The paperbacks for both of these books will be due sometime this year, so let’s do the overworked publicists a favor and pull some jacket blurbs from this review:
No Country for Old Men:
Cormac McCarthy’s worst novel.
(No Country for Old Men) replace(s) complexity with simplicity.
(R)ural characters feel stereotyped.
Sets a dangerously high value on a shining romantic past that never existed.
It’s violent without Blood Meridian’s harrowing beauty and fails, for the first time in all his work, to capitalize on McCarthy’s breathtaking ability to make myth from landscape.
The King of Kings County:
Simultaneously beautiful, tragic, and hilarious.
(T)he narrator’s father
is a once-in-a-lifetime character.
(The King of Kings County is) downright magical.
And yet McCarthy wins out over Terrell? Are you kidding me? Hmm, where have we seen this before? Oh yes:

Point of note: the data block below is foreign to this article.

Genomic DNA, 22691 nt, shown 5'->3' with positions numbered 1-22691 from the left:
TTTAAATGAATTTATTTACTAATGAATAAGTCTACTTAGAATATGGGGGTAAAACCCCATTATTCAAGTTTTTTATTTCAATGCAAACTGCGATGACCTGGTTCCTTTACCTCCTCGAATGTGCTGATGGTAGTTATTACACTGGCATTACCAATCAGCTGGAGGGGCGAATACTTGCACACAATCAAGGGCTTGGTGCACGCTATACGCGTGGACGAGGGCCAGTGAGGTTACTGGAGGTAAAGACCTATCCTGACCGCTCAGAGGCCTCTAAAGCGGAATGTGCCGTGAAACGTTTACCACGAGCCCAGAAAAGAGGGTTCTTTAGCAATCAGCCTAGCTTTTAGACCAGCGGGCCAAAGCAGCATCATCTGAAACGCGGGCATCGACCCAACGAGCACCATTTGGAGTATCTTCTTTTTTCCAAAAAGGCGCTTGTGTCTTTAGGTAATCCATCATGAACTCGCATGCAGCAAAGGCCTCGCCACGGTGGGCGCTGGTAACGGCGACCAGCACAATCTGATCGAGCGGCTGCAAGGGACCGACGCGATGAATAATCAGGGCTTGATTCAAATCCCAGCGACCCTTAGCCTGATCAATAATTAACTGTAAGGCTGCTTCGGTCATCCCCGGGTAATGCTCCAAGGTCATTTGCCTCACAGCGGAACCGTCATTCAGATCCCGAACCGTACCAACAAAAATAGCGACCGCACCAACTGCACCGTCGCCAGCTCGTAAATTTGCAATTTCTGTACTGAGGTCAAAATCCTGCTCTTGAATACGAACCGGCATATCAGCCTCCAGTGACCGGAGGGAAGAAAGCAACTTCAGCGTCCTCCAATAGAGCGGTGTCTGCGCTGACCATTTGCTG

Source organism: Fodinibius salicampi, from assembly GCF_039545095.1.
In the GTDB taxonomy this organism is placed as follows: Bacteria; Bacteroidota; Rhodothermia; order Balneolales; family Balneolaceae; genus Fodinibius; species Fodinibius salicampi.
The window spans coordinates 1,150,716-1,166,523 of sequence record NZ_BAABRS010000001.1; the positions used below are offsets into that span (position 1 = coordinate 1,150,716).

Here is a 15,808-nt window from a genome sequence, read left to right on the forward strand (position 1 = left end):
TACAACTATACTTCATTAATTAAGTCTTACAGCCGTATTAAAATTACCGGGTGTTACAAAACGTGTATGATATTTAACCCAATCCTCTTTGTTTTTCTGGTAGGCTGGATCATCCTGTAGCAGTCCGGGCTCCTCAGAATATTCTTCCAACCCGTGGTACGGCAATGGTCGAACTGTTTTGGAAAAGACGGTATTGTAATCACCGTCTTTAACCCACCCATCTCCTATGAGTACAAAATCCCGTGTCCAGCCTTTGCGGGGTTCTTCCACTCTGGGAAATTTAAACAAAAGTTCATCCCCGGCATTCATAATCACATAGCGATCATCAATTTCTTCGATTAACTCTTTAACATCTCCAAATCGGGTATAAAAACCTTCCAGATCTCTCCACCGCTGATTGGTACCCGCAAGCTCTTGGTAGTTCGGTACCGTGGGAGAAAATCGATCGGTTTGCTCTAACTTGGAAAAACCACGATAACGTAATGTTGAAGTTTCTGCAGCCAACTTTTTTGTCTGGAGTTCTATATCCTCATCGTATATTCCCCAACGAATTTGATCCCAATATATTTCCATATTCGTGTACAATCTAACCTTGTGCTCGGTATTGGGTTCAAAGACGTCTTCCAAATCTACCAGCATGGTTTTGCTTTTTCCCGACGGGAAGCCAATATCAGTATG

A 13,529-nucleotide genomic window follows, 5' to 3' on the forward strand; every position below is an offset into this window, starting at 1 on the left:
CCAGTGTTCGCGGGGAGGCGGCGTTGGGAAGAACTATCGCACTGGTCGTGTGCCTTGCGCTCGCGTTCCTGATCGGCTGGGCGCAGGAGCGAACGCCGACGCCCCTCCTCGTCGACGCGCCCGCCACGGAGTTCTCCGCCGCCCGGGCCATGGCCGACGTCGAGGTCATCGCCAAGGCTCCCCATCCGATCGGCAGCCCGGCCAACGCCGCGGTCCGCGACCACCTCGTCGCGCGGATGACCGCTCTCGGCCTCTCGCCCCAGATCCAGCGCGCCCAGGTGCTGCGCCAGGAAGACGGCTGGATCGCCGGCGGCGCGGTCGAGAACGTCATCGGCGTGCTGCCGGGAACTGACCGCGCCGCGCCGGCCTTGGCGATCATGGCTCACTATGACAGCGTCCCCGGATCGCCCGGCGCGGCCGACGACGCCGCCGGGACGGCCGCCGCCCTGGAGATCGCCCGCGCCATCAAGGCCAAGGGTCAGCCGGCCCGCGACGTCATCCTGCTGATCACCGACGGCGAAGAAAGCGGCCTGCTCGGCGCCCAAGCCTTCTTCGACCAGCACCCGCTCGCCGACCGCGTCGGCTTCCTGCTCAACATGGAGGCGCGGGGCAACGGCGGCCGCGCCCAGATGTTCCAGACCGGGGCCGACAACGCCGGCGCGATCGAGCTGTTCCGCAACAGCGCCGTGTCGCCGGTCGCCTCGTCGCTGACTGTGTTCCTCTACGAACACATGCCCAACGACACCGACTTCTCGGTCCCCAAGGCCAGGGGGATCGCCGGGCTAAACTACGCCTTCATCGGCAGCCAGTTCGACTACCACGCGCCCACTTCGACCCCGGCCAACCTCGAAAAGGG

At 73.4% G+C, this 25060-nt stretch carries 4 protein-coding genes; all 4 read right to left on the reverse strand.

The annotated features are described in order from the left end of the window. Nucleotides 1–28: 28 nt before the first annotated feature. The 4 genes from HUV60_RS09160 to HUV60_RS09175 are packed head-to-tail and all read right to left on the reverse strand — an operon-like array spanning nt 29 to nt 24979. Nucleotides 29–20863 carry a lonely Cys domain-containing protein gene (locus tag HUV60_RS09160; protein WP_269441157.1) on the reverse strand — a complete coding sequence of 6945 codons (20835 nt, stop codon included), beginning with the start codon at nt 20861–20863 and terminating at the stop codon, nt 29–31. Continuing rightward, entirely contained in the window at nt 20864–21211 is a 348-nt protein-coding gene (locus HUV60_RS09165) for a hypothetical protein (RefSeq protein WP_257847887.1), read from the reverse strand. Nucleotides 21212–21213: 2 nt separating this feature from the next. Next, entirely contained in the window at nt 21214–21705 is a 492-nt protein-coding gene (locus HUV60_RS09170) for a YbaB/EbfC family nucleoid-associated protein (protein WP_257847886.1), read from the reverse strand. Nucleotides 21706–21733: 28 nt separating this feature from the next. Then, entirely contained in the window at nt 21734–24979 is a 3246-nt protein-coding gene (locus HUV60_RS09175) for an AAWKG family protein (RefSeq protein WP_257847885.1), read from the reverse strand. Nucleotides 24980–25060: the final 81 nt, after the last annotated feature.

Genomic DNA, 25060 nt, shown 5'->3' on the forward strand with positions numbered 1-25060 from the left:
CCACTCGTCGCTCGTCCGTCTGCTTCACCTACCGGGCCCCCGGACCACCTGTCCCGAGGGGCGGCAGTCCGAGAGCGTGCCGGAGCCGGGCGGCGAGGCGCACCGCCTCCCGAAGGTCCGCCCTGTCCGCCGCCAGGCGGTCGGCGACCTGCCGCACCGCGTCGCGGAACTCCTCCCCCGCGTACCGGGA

The New York Times Book Review, Jan. 16, 2005:
(Prep is) overlong at more than 400 pages
Lee’s passivity, her refusal to pursue anything past the point where it might get embarrassing, limits her as a character.
(Prep) sets up dramatic expectations that aren’t met
There is no defining moment
where we feel that life will never be the same again, or some truth about human nature is revealed.
(The ending) is not unlike the Hollywood movie trope of running capsule summaries of what’s happened to all the characters as the credits roll.
The New York Times Book Review, Dec. 11, 2005:
This calm and memorably incisive first novel
casts an unshakable spell. (Prep is) one of the five best novels of the year.
I haven’t read Prep so I’m not saying one way or the other. The world is just an odd place, is all.